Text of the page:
More People Applied for Unemployment Last Week and Prices Went Up in January

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The number of Americans filing for unemployment benefits last week rose from near a 45-year low, according to Labor Department data released Thursday.

In a separate report, the Labor Department said its producer price index rose in January 0.4 percent compared with the previous month.

Both numbers were exactly on target of the consensus forecast by economists.

Initial claims for unemployment benefits rose to a seasonally adjusted 230,000 for the week ended February 10, up 7,000 from the prior week. The prior week was also revised up by 2,000 claims. Economists consider any figure below 300,000 claims to be indicative of a strong labor market. Last week was the 154th straight week in which claims have come in below that line.

The unemployment rate is 4.1 percent, the lowest level is 17-years. Many economists argue that the economy is near full-employment, meaning that any further growth will come at the cost of higher inflation. Tight labor markets push wages higher, which over time tends to cause prices to rise.

There are, however, indications that economy may still have room to grow without giving rise to inflation. Labor market participation is still abnormally low, particularly among working age men. Corporate profits margins are high, which may give wages room to rise without pushing prices higher.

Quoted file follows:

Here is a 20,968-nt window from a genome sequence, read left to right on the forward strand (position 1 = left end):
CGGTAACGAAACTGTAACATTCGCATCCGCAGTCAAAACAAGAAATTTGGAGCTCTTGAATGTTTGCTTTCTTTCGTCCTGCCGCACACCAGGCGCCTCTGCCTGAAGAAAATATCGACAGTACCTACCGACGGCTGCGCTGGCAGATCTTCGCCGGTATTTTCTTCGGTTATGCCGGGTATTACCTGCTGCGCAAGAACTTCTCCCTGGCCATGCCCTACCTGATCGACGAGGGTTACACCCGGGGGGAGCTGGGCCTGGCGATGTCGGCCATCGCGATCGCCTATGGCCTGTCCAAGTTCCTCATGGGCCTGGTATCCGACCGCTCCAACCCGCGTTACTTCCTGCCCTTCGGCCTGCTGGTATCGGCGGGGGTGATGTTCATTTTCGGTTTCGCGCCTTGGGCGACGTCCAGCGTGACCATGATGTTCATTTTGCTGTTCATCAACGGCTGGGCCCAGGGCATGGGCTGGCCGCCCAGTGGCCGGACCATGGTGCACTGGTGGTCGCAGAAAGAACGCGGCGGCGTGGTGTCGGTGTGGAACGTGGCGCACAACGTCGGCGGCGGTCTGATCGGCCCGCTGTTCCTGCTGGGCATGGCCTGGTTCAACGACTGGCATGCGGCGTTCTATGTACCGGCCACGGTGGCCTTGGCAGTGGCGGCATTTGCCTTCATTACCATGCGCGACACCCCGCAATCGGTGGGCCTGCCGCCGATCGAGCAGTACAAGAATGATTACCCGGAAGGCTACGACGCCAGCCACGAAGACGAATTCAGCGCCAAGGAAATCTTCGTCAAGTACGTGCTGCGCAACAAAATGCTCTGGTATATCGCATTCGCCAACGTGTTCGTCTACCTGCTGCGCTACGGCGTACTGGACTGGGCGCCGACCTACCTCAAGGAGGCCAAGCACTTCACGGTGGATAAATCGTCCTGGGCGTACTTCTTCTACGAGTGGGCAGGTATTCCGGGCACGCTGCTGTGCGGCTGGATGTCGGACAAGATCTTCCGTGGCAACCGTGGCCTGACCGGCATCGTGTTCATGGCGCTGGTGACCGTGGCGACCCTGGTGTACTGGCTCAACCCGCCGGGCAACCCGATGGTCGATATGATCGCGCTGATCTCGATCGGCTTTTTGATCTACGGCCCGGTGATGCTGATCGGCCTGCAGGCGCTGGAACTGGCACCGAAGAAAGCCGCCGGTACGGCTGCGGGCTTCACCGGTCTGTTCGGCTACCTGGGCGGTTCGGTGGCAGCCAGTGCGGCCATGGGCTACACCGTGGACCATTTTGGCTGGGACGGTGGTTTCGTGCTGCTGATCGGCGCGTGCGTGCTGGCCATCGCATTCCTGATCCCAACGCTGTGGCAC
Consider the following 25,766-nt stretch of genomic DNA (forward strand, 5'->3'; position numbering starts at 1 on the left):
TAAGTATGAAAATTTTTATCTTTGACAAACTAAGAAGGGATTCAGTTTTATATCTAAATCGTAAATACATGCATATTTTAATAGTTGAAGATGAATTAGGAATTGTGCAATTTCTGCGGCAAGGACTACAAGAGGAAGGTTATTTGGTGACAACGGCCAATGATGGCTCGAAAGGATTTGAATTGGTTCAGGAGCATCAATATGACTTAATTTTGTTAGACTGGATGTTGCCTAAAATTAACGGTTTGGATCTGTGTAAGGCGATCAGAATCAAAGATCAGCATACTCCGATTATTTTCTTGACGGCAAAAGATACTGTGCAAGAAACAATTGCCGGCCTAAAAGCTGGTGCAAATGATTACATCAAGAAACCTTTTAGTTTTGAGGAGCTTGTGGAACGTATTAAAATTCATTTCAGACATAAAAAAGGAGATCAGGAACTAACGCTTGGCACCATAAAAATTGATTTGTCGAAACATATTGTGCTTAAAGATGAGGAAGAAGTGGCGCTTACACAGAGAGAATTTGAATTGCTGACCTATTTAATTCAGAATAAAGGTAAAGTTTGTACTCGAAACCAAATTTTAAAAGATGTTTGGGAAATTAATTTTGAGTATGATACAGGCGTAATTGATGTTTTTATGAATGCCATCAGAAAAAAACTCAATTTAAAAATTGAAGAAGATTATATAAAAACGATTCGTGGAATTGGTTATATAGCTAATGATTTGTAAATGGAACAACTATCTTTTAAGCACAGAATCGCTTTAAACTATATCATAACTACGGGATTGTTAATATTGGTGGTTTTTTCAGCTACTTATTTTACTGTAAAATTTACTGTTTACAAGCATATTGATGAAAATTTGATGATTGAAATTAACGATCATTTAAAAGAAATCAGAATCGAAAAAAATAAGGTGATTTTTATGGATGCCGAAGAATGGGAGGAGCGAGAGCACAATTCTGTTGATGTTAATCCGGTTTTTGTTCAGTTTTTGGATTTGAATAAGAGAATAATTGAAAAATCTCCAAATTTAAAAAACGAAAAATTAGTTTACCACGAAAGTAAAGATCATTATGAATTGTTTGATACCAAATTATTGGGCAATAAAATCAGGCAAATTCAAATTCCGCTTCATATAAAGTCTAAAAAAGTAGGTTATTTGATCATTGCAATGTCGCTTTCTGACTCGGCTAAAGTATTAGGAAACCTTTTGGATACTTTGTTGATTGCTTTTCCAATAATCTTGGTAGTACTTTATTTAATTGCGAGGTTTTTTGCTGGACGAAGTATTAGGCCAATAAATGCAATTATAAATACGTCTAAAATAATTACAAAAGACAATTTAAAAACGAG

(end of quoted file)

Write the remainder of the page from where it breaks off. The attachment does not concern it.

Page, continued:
The Labor Department’s Producer Price Index, or PPI, rose in January. Although the monthly number hit the bullseye of economists’ forecast, on a 12-month basis price were up 2.6 percent compared with 2.5 percent expected.  Core PPI, which excludes more volatile food and energy prices, was surprisingly higher. On a month-to-month basis, it rose 0.4 percent, compared with an expected 0.2 percent gain.

The PPI measures the change in prices received by domestic producers of goods and services. It is different from the better-known Consumer Price Index, or CPI, which measures prices paid by consumers and is typically considered the definitive measure of inflation in the economy. A rising PPI is associated with a rising CPI but they do not necessarily move in lockstep.

The stock market, which seemed to convulse at any suggestion of inflation or labor market tighteness last week, appeared unphased by Thursday’s numbers. Stock futures indicated rising stock prices after the release of the PPI and jobless claims.



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